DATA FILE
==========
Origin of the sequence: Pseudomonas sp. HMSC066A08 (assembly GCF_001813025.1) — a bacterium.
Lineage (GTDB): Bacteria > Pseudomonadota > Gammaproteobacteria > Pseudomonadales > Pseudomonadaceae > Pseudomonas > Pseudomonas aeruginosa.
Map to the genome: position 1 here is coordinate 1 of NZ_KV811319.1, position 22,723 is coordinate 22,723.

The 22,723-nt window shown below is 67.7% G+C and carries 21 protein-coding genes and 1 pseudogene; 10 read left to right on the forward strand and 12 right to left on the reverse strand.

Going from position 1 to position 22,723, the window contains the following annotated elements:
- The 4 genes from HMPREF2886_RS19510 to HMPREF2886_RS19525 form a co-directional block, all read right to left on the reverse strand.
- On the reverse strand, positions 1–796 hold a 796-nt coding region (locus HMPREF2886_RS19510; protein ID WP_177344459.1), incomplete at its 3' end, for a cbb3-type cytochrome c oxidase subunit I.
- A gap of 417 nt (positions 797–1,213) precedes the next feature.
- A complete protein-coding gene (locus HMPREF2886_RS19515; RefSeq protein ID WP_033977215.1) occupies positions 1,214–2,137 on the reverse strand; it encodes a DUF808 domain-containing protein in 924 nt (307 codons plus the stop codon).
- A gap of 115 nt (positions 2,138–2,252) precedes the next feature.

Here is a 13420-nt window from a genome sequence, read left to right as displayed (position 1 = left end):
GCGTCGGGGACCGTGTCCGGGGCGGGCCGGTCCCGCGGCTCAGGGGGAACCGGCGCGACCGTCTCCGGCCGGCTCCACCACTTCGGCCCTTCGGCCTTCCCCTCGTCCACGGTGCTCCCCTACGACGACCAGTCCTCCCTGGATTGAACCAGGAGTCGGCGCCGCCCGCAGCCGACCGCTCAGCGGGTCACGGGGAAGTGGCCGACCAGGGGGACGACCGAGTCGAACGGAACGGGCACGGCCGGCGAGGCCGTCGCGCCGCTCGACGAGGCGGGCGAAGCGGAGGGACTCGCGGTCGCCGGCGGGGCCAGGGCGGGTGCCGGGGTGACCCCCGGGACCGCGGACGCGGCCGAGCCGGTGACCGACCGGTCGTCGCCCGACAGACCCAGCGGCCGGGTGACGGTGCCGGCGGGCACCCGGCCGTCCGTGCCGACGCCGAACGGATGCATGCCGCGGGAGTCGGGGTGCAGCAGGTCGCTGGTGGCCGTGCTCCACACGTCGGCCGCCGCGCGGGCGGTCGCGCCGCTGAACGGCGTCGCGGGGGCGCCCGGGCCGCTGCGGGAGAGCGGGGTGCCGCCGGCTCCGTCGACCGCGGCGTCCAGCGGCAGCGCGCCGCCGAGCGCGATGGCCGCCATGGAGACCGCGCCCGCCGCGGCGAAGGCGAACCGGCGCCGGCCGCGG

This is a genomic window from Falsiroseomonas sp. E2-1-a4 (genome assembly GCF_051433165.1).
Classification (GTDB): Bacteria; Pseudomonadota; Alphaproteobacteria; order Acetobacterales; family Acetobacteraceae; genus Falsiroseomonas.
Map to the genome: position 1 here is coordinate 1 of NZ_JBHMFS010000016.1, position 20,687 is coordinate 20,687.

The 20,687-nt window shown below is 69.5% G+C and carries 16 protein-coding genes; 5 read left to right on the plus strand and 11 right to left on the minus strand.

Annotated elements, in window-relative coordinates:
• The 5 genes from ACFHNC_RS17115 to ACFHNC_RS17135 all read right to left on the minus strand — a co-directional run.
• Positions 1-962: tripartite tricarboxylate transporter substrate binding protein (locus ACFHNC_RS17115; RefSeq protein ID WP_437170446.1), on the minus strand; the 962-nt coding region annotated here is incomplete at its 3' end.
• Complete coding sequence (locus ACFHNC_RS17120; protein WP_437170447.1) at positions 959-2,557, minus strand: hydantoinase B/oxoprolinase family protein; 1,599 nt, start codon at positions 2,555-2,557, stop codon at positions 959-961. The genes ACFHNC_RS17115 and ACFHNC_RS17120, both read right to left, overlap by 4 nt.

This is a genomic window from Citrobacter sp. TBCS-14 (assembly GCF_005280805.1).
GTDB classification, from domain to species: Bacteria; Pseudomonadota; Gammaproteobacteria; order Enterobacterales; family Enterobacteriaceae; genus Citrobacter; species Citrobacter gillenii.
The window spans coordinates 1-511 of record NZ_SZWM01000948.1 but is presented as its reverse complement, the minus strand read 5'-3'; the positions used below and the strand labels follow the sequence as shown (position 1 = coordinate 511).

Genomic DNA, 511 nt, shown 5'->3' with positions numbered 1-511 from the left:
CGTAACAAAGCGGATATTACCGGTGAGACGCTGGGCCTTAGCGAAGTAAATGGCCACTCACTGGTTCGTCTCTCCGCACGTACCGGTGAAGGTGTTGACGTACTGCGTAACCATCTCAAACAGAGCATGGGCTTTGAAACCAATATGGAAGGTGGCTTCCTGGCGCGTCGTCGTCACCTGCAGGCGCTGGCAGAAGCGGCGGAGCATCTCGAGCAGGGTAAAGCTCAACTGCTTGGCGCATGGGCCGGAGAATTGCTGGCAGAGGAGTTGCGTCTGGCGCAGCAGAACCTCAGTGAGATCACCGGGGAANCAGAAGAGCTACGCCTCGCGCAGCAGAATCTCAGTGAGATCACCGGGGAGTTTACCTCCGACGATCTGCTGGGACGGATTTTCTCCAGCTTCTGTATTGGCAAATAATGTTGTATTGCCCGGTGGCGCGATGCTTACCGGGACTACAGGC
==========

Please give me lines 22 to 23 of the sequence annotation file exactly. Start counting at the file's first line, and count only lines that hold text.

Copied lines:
GTDB classification, from domain to species: Bacteria; Pseudomonadota; Gammaproteobacteria; order Enterobacterales; family Enterobacteriaceae; genus Citrobacter; species Citrobacter gillenii.
The window spans coordinates 1-511 of record NZ_SZWM01000948.1 but is presented as its reverse complement, the minus strand read 5'-3'; the positions used below and the strand labels follow the sequence as shown (position 1 = coordinate 511).